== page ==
After selling the M3, I bounced around several different ideas and options on what to do next. In the end, I let my sensibility prevail and picked the choice that was the most economical of the bunch. I didn’t want to continue to repeat the cycle of buying and selling cars, as that has mostly proven to be a waster of both time and money.
So the time has come for me to foray into the world of trucks, and possibly off-roading, with this 1996 Toyota Tacoma.
It’s one of the first years of the first generation of Tacomas and blends classic truck details, which I like. 4-cylinder and 5-speed but with almost 200k on the clock – I will certainly be putting the theory of bulletproof Toyota pickups to the test.
Trucks live a hard life and this one was actually the cleanest example I could find. Overall it is in good shape with a clean interior. Now I can truly daily drive this vehicle because I’m no longer burdened with paranoia. I can throw this thing into the tightest of parking spots without care of door dings or wear and tears of that nature. I’ve learned by now that having full freedom from worry is the most important gateway to actually driving.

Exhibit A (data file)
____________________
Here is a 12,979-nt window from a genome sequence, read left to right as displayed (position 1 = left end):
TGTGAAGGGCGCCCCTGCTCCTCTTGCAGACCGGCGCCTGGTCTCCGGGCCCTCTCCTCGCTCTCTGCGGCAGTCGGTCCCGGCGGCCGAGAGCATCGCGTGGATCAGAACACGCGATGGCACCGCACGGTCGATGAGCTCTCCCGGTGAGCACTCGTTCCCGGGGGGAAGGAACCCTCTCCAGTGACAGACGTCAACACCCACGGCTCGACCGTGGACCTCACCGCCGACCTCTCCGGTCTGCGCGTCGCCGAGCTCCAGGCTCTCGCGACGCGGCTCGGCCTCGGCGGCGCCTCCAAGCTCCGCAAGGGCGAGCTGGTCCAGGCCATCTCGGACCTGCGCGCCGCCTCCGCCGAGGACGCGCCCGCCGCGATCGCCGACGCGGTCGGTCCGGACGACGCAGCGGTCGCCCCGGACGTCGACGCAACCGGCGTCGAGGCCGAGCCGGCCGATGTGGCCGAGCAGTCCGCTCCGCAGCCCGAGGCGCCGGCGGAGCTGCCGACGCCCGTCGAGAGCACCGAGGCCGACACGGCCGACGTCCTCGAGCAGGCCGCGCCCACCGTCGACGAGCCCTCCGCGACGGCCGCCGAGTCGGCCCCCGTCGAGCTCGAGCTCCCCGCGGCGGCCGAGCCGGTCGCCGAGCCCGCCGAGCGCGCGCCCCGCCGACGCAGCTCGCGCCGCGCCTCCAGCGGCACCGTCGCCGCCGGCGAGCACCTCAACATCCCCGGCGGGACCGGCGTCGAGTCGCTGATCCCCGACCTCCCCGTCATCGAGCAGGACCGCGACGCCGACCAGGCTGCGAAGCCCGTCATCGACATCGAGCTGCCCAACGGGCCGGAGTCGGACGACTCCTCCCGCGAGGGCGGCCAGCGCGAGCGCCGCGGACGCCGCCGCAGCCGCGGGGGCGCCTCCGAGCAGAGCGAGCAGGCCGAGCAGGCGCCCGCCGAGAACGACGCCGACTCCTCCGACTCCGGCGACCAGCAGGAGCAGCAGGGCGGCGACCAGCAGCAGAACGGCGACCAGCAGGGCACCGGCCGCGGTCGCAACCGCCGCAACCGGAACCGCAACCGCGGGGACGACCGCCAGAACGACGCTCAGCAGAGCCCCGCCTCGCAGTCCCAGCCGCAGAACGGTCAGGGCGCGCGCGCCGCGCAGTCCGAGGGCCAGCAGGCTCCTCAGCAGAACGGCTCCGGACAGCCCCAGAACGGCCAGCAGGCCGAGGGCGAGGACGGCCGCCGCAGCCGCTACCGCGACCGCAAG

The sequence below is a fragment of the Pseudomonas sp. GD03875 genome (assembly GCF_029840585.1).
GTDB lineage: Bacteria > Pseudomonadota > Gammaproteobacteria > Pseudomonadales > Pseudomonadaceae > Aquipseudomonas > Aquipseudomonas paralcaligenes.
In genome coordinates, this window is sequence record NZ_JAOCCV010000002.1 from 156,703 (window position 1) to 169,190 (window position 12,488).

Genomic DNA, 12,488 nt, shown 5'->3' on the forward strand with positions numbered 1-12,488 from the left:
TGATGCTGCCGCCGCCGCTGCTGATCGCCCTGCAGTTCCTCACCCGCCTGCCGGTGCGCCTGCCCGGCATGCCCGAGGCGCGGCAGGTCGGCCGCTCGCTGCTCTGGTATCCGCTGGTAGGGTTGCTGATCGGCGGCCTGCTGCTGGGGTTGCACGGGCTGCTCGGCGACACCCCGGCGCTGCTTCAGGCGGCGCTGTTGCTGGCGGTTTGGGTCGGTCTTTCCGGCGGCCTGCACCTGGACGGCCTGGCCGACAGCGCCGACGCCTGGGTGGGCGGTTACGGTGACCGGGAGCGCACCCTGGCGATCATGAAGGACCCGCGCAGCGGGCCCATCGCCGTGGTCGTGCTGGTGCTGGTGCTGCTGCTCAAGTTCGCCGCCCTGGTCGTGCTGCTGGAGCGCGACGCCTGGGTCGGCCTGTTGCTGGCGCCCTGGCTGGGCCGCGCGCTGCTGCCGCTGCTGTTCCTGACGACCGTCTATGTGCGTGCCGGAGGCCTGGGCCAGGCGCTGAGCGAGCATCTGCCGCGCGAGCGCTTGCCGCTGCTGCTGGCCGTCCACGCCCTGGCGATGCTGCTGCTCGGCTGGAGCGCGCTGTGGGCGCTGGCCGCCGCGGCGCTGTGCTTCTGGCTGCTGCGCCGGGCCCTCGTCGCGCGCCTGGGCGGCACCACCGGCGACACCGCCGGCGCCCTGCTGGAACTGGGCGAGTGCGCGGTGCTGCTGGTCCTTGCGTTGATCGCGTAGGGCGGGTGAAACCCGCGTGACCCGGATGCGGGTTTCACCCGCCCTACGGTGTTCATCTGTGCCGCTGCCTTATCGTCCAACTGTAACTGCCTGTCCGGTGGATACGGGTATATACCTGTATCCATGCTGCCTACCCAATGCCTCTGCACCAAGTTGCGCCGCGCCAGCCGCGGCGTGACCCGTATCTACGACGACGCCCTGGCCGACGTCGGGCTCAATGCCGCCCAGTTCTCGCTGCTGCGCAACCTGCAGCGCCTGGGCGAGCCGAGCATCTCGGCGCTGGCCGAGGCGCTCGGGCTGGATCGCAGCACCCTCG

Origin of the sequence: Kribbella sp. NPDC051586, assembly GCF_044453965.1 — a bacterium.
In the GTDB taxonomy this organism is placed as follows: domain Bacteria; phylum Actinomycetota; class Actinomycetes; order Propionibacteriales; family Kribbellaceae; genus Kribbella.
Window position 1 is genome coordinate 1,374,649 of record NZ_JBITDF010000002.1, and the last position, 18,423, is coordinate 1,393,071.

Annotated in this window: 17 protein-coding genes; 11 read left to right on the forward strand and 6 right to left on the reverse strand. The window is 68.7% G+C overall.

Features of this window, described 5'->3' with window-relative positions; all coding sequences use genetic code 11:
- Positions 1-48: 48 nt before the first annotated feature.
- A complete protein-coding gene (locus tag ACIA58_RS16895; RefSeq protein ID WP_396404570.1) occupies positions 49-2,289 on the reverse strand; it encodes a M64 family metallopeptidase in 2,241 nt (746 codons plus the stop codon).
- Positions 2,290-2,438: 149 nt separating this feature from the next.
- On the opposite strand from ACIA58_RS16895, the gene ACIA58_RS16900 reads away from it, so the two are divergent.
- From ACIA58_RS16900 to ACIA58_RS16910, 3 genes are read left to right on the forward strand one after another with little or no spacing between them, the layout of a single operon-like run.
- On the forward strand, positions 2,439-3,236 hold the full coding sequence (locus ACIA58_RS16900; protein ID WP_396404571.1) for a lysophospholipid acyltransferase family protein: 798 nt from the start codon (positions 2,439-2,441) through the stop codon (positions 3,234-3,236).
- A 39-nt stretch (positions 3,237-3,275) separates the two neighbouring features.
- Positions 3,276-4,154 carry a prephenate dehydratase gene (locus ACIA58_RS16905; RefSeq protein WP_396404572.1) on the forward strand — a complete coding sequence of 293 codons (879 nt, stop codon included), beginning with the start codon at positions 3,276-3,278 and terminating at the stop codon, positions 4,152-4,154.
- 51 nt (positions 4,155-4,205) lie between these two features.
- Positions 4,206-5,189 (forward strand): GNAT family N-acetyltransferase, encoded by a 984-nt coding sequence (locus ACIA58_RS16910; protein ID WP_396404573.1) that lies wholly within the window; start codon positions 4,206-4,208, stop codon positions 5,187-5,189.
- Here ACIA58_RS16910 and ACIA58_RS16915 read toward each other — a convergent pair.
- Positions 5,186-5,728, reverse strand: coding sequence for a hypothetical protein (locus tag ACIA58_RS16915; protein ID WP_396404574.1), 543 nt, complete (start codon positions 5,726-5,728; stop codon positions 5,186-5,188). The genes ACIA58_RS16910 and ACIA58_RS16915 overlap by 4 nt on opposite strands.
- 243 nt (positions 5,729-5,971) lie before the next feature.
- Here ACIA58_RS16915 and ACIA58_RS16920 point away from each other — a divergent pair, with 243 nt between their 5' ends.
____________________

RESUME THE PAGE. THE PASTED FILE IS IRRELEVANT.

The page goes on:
I wasted no time in getting to work. First thing I did was rip off the rear bumper to accentuate the jankness. Don’t fight the ghetto, embrace the ghetto.
Next, the real party started. I ordered up a set of ProComp 15″ Rock Crawler steelies with 33×12.50″ BFGoodrich KO2s. In order to fit these larger wheels, the truck needed to go up, so I had the suspension overhauled with Bilstein shocks and Old Man Emu springs, leaf packs, and shackles. The lift obtained is supposed to be 3″, but the rear is higher with the heavy duty leaf springs. I may go back to new OEM rated leaf packs for the rear.
The side window moulding trims were in rough shape and I tried plastidipping over them to refurbish. That failed because it came out looking even worse.
So I just bought new OEM replacements.
More in the next post.